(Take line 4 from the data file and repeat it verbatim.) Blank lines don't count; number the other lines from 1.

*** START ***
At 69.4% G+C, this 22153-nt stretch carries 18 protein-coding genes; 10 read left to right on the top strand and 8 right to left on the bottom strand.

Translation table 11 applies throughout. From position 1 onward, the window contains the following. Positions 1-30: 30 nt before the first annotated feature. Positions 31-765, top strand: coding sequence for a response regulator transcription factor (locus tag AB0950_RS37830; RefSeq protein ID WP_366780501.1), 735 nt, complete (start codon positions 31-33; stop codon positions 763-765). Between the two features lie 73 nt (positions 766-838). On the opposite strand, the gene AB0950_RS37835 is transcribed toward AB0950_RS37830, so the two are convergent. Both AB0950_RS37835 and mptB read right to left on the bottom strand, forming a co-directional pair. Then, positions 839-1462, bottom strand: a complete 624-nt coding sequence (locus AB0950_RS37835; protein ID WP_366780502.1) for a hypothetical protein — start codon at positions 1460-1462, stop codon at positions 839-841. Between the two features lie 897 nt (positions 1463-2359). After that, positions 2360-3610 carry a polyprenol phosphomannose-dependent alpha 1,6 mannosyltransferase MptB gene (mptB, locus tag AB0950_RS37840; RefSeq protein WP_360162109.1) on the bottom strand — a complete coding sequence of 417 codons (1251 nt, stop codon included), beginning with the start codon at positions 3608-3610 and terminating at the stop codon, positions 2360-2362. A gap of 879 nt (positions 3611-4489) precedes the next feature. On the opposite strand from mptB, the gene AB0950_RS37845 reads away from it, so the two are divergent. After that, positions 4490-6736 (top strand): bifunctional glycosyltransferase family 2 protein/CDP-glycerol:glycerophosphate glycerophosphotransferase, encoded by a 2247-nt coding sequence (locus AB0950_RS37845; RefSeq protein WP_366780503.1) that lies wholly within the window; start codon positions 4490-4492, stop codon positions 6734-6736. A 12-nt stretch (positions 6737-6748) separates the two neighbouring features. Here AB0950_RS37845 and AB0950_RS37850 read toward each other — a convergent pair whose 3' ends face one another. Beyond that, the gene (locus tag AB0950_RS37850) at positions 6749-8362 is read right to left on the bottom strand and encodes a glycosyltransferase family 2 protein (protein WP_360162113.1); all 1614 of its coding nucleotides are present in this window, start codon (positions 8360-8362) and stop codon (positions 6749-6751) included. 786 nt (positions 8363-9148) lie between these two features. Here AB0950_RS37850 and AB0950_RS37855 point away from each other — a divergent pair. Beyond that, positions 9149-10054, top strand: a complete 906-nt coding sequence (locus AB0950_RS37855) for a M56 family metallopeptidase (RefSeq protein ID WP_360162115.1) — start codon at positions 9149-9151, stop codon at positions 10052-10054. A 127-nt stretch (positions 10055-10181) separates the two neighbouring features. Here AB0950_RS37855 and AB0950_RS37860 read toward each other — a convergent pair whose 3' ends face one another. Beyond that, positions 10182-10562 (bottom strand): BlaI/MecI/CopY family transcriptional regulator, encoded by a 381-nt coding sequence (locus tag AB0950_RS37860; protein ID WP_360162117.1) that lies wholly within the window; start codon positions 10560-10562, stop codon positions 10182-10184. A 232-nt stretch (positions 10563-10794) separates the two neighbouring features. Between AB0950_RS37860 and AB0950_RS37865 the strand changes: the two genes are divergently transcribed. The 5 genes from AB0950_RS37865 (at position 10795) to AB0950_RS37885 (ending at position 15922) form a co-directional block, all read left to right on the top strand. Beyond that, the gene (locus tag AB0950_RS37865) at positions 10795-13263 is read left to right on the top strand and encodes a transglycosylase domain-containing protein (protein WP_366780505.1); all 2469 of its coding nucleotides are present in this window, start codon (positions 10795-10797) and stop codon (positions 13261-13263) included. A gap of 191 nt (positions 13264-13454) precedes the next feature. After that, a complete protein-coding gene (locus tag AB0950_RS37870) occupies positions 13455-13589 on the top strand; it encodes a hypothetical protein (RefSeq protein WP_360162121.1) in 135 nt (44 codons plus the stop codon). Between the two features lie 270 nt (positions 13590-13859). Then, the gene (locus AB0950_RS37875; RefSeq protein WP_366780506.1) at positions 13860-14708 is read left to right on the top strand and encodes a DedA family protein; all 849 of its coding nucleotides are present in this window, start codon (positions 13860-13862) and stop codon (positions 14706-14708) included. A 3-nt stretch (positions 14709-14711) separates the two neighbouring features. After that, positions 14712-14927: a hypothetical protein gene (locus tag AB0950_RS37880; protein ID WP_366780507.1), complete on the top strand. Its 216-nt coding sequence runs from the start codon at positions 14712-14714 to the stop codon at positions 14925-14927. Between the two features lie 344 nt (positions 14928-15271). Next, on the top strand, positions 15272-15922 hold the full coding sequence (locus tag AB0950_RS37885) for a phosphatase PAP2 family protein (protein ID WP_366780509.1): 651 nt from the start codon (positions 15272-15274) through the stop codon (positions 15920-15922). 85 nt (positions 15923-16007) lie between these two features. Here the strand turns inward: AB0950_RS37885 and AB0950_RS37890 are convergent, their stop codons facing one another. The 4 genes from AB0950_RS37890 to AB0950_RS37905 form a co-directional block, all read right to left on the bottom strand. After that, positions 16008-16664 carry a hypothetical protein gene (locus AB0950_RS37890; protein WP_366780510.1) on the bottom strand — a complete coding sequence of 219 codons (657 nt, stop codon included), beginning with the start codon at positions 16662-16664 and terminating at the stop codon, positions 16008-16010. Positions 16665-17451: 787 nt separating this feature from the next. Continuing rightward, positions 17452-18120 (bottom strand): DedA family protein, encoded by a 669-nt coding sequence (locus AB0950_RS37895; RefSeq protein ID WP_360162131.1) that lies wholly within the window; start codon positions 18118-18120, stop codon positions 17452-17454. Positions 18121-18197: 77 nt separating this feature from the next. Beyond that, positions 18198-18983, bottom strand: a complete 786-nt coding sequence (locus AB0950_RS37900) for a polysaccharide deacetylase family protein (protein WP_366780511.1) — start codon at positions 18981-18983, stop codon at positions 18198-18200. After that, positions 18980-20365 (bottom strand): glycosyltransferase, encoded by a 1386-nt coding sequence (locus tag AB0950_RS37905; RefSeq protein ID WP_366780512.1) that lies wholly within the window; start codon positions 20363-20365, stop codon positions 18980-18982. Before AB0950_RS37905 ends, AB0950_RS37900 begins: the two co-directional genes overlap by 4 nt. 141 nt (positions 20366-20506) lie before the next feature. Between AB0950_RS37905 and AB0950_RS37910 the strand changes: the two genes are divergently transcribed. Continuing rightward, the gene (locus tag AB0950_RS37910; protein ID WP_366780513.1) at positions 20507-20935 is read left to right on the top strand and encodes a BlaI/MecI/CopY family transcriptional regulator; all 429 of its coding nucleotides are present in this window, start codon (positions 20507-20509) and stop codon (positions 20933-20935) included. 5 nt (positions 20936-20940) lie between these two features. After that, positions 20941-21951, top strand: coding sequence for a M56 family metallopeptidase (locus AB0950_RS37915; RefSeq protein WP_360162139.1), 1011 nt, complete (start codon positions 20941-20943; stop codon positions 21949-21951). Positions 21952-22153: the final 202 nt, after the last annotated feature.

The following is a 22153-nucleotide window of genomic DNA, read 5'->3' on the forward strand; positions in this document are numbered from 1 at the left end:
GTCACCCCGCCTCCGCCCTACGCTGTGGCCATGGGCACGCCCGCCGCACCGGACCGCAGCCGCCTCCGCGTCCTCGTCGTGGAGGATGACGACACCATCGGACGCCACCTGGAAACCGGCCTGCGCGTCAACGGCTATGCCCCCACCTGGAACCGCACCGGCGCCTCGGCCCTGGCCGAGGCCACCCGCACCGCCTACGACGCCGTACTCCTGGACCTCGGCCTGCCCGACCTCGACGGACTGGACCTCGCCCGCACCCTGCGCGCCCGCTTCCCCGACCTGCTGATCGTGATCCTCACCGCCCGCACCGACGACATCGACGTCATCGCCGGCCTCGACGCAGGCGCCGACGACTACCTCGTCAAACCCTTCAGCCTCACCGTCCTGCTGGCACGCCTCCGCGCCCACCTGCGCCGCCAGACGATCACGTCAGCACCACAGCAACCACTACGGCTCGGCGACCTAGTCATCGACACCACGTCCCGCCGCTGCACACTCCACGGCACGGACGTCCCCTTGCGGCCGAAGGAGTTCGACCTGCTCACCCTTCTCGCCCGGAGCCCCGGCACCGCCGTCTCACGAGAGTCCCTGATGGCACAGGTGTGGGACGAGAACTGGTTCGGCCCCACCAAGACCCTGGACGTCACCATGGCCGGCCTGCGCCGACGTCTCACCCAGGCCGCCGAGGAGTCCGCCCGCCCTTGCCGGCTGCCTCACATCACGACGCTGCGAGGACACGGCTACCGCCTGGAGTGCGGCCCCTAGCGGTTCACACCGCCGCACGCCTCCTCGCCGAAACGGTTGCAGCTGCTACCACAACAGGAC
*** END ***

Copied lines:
GTCACCCCGCCTCCGCCCTACGCTGTGGCCATGGGCACGCCCGCCGCACCGGACCGCAGCCGCCTCCGCGTCCTCGTCGTGGAGGATGACGACACCATCGGACGCCACCTGGAAACCGGCCTGCGCGTCAACGGCTATGCCCCCACCTGGAACCGCACCGGCGCCTCGGCCCTGGCCGAGGCCACCCGCACCGCCTACGACGCCGTACTCCTGGACCTCGGCCTGCCCGACCTCGACGGACTGGACCTCGCCCGCACCCTGCGCGCCCGCTTCCCCGACCTGCTGATCGTGATCCTCACCGCCCGCACCGACGACATCGACGTCATCGCCGGCCTCGACGCAGGCGCCGACGACTACCTCGTCAAACCCTTCAGCCTCACCGTCCTGCTGGCACGCCTCCGCGCCCACCTGCGCCGCCAGACGATCACGTCAGCACCACAGCAACCACTACGGCTCGGCGACCTAGTCATCGACACCACGTCCCGCCGCTGCACACTCCACGGCACGGACGTCCCCTTGCGGCCGAAGGAGTTCGACCTGCTCACCCTTCTCGCCCGGAGCCCCGGCACCGCCGTCTCACGAGAGTCCCTGATGGCACAGGTGTGGGACGAGAACTGGTTCGGCCCCACCAAGACCCTGGACGTCACCATGGCCGGCCTGCGCCGACGTCTCACCCAGGCCGCCGAGGAGTCCGCCCGCCCTTGCCGGCTGCCTCACATCACGACGCTGCGAGGACACGGCTACCGCCTGGAGTGCGGCCCCTAGCGGTTCACACCGCCGCACGCCTCCTCGCCGAAACGGTTGCAGCTGCTACCACAACAGGAC